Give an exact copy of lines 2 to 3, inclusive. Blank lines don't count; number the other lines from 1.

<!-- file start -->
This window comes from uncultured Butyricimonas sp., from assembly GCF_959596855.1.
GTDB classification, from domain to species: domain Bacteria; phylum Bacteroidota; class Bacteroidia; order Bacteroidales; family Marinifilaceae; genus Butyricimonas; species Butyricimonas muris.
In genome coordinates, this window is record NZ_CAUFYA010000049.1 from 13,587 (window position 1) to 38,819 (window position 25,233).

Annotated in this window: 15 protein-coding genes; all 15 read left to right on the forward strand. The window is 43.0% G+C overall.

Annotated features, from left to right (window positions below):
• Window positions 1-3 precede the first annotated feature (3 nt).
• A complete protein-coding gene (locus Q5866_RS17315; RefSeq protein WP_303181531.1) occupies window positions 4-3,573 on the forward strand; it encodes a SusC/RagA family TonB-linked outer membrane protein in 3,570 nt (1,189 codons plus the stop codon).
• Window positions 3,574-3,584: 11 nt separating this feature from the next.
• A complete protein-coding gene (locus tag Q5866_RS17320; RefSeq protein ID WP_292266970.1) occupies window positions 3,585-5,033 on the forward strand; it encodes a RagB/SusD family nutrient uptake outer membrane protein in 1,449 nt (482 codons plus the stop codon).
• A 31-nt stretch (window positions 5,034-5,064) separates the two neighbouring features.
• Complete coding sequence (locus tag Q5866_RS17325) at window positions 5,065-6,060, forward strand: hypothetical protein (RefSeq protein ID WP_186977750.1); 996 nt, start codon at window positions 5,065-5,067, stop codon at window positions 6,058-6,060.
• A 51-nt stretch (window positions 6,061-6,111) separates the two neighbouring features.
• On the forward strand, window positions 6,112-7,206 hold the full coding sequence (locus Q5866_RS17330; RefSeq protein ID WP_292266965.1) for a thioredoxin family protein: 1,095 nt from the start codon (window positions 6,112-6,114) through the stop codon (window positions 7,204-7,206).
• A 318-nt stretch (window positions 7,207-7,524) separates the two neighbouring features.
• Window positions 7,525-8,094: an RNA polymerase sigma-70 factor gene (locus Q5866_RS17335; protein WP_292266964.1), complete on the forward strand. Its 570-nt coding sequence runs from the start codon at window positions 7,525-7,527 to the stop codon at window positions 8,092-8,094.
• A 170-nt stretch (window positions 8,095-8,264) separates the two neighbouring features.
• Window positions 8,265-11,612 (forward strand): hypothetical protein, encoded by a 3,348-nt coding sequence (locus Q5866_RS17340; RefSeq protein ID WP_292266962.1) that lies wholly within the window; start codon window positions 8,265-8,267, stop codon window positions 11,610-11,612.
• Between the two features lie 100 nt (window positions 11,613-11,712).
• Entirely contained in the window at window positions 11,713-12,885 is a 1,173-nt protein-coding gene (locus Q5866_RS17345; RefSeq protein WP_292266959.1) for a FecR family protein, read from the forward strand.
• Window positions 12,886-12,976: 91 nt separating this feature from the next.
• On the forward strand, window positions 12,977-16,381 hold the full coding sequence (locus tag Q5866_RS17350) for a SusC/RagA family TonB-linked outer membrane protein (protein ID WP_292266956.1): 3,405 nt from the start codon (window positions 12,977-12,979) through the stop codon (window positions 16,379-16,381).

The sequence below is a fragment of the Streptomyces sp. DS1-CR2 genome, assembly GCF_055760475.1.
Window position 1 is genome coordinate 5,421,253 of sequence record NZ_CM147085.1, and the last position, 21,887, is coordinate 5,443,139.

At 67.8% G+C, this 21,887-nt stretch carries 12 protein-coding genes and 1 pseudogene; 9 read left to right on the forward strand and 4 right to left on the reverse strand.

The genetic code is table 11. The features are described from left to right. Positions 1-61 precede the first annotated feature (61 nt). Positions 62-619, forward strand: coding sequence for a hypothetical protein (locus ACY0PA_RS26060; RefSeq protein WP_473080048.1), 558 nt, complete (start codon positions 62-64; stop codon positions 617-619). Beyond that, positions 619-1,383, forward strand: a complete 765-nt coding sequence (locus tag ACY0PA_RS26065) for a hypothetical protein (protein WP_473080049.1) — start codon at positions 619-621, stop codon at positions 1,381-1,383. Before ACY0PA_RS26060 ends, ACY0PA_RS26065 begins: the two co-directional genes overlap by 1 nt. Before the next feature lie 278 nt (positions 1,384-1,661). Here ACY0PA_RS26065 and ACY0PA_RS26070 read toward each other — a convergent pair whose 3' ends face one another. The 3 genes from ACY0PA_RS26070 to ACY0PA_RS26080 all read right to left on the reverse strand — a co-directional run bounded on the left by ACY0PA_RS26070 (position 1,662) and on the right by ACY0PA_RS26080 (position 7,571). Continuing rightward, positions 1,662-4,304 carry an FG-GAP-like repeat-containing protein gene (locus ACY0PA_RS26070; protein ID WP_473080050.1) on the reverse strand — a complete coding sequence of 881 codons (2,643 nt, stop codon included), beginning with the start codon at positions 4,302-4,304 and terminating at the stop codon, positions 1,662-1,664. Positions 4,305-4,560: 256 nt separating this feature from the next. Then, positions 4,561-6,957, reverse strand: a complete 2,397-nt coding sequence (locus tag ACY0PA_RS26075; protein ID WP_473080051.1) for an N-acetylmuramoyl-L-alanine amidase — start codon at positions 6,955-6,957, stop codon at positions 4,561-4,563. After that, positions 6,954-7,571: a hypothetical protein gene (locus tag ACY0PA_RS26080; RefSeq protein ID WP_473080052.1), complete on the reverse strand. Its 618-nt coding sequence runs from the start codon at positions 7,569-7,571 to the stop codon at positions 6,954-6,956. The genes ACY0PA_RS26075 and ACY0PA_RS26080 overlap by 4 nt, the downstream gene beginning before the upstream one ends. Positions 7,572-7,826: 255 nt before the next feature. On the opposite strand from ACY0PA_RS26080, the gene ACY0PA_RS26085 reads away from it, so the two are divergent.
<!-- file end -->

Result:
GTDB classification, from domain to species: domain Bacteria; phylum Bacteroidota; class Bacteroidia; order Bacteroidales; family Marinifilaceae; genus Butyricimonas; species Butyricimonas muris.
In genome coordinates, this window is record NZ_CAUFYA010000049.1 from 13,587 (window position 1) to 38,819 (window position 25,233).